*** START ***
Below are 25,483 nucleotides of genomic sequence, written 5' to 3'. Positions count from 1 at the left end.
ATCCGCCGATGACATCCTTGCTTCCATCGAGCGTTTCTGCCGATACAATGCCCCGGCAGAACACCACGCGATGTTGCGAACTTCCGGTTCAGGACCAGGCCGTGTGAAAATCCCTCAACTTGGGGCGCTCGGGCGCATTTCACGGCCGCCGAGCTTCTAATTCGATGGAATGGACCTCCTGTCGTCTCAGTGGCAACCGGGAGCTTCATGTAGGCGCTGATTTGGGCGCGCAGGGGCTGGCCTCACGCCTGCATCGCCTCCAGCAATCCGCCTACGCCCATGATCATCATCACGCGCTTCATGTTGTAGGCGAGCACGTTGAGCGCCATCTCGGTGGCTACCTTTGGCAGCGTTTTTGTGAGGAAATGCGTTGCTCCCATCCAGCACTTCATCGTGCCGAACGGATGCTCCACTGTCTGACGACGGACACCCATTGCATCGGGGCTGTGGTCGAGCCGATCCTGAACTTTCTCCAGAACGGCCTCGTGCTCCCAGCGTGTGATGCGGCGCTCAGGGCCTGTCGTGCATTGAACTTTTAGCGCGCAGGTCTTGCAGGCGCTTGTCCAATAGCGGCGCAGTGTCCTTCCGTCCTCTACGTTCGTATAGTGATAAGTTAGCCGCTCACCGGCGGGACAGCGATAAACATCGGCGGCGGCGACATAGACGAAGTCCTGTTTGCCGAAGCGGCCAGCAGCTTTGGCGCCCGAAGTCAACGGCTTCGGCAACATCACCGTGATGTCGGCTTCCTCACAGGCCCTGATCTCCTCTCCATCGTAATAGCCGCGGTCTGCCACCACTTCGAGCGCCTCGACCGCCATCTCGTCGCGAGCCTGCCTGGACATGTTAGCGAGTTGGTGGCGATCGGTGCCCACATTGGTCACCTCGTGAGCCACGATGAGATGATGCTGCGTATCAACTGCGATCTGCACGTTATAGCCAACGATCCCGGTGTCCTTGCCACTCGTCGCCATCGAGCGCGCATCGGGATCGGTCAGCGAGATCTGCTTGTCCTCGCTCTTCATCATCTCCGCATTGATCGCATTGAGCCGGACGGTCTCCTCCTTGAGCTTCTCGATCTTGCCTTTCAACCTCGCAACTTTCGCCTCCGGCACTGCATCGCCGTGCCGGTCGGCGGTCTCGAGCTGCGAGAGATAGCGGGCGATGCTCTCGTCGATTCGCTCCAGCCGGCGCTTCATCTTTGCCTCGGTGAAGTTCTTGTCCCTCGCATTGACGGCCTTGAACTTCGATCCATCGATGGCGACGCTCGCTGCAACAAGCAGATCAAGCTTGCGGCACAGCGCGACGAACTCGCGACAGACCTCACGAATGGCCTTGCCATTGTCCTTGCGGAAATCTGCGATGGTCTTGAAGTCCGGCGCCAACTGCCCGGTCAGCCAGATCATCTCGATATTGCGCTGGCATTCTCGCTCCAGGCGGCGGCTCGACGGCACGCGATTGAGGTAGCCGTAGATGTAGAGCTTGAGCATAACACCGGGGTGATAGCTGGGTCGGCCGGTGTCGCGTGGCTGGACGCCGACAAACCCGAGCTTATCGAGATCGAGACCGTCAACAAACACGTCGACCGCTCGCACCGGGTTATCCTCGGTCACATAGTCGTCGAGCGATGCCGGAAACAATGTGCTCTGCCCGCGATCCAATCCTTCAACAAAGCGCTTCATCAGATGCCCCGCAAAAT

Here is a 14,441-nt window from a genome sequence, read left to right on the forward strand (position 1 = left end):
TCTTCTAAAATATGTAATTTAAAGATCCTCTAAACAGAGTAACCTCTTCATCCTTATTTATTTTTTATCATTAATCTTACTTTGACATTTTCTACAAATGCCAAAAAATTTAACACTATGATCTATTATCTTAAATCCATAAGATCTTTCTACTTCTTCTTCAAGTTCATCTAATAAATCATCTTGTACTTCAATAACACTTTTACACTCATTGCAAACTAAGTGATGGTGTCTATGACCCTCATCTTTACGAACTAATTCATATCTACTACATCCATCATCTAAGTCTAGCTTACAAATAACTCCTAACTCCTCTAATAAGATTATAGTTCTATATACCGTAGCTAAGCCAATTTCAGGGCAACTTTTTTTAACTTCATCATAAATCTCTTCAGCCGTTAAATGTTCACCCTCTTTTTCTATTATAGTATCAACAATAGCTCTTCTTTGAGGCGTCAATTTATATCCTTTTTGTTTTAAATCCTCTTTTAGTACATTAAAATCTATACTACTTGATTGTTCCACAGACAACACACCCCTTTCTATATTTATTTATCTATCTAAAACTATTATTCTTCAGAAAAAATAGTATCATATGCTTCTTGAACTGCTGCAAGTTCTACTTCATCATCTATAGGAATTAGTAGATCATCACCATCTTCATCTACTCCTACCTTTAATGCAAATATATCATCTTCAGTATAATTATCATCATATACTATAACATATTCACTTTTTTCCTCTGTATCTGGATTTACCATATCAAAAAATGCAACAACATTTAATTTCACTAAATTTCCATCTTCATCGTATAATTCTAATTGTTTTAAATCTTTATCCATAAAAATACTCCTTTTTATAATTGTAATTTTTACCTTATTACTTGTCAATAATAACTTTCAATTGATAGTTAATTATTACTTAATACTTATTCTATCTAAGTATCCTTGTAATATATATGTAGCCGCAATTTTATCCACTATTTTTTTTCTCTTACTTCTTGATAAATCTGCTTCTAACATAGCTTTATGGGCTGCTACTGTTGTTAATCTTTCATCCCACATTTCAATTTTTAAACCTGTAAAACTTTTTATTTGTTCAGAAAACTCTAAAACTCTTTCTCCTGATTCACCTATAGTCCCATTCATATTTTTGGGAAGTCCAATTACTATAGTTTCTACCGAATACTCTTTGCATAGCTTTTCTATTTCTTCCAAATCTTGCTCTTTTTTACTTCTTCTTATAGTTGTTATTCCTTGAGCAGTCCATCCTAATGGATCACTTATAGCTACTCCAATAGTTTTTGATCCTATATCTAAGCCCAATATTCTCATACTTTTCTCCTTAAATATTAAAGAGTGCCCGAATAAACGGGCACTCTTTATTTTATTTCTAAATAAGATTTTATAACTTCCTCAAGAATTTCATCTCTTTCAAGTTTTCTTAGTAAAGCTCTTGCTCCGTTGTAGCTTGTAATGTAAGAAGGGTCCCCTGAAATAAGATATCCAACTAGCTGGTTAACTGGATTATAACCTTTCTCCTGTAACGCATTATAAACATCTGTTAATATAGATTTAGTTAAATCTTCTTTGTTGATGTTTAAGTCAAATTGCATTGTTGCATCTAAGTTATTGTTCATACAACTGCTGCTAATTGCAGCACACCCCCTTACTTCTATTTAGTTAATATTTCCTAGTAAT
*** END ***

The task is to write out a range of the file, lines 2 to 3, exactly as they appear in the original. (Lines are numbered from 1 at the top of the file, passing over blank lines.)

ATCCGCCGATGACATCCTTGCTTCCATCGAGCGTTTCTGCCGATACAATGCCCCGGCAGAACACCACGCGATGTTGCGAACTTCCGGTTCAGGACCAGGCCGTGTGAAAATCCCTCAACTTGGGGCGCTCGGGCGCATTTCACGGCCGCCGAGCTTCTAATTCGATGGAATGGACCTCCTGTCGTCTCAGTGGCAACCGGGAGCTTCATGTAGGCGCTGATTTGGGCGCGCAGGGGCTGGCCTCACGCCTGCATCGCCTCCAGCAATCCGCCTACGCCCATGATCATCATCACGCGCTTCATGTTGTAGGCGAGCACGTTGAGCGCCATCTCGGTGGCTACCTTTGGCAGCGTTTTTGTGAGGAAATGCGTTGCTCCCATCCAGCACTTCATCGTGCCGAACGGATGCTCCACTGTCTGACGACGGACACCCATTGCATCGGGGCTGTGGTCGAGCCGATCCTGAACTTTCTCCAGAACGGCCTCGTGCTCCCAGCGTGTGATGCGGCGCTCAGGGCCTGTCGTGCATTGAACTTTTAGCGCGCAGGTCTTGCAGGCGCTTGTCCAATAGCGGCGCAGTGTCCTTCCGTCCTCTACGTTCGTATAGTGATAAGTTAGCCGCTCACCGGCGGGACAGCGATAAACATCGGCGGCGGCGACATAGACGAAGTCCTGTTTGCCGAAGCGGCCAGCAGCTTTGGCGCCCGAAGTCAACGGCTTCGGCAACATCACCGTGATGTCGGCTTCCTCACAGGCCCTGATCTCCTCTCCATCGTAATAGCCGCGGTCTGCCACCACTTCGAGCGCCTCGACCGCCATCTCGTCGCGAGCCTGCCTGGACATGTTAGCGAGTTGGTGGCGATCGGTGCCCACATTGGTCACCTCGTGAGCCACGATGAGATGATGCTGCGTATCAACTGCGATCTGCACGTTATAGCCAACGATCCCGGTGTCCTTGCCACTCGTCGCCATCGAGCGCGCATCGGGATCGGTCAGCGAGATCTGCTTGTCCTCGCTCTTCATCATCTCCGCATTGATCGCATTGAGCCGGACGGTCTCCTCCTTGAGCTTCTCGATCTTGCCTTTCAACCTCGCAACTTTCGCCTCCGGCACTGCATCGCCGTGCCGGTCGGCGGTCTCGAGCTGCGAGAGATAGCGGGCGATGCTCTCGTCGATTCGCTCCAGCCGGCGCTTCATCTTTGCCTCGGTGAAGTTCTTGTCCCTCGCATTGACGGCCTTGAACTTCGATCCATCGATGGCGACGCTCGCTGCAACAAGCAGATCAAGCTTGCGGCACAGCGCGACGAACTCGCGACAGACCTCACGAATGGCCTTGCCATTGTCCTTGCGGAAATCTGCGATGGTCTTGAAGTCCGGCGCCAACTGCCCGGTCAGCCAGATCATCTCGATATTGCGCTGGCATTCTCGCTCCAGGCGGCGGCTCGACGGCACGCGATTGAGGTAGCCGTAGATGTAGAGCTTGAGCATAACACCGGGGTGATAGCTGGGTCGGCCGGTGTCGCGTGGCTGGACGCCGACAAACCCGAGCTTATCGAGATCGAGACCGTCAACAAACACGTCGACCGCTCGCACCGGGTTATCCTCGGTCACATAGTCGTCGAGCGATGCCGGAAACAATGTGCTCTGCCCGCGATCCAATCCTTCAACAAAGCGCTTCATCAGATGCCCCGCAAAAT

Here is a 14,441-nt window from a genome sequence, read left to right on the forward strand (position 1 = left end):